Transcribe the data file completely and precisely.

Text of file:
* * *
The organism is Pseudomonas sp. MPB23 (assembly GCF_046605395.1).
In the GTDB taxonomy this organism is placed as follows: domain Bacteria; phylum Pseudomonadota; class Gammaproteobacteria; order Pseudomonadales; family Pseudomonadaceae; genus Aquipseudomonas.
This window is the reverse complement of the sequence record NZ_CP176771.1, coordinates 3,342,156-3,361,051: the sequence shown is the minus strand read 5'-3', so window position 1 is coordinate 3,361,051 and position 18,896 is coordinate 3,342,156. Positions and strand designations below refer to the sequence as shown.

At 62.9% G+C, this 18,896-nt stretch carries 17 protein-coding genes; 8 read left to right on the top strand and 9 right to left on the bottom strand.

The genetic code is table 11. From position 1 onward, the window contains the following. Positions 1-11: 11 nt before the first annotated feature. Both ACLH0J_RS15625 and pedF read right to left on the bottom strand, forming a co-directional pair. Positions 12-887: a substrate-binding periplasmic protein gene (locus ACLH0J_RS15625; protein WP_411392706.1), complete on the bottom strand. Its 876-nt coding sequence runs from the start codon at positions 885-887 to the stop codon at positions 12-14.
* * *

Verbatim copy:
The organism is Pseudomonas sp. MPB23 (assembly GCF_046605395.1).
In the GTDB taxonomy this organism is placed as follows: domain Bacteria; phylum Pseudomonadota; class Gammaproteobacteria; order Pseudomonadales; family Pseudomonadaceae; genus Aquipseudomonas.
This window is the reverse complement of the sequence record NZ_CP176771.1, coordinates 3,342,156-3,361,051: the sequence shown is the minus strand read 5'-3', so window position 1 is coordinate 3,361,051 and position 18,896 is coordinate 3,342,156. Positions and strand designations below refer to the sequence as shown.

At 62.9% G+C, this 18,896-nt stretch carries 17 protein-coding genes; 8 read left to right on the top strand and 9 right to left on the bottom strand.

The genetic code is table 11. From position 1 onward, the window contains the following. Positions 1-11: 11 nt before the first annotated feature. Both ACLH0J_RS15625 and pedF read right to left on the bottom strand, forming a co-directional pair. Positions 12-887: a substrate-binding periplasmic protein gene (locus ACLH0J_RS15625; protein WP_411392706.1), complete on the bottom strand. Its 876-nt coding sequence runs from the start codon at positions 885-887 to the stop codon at positions 12-14.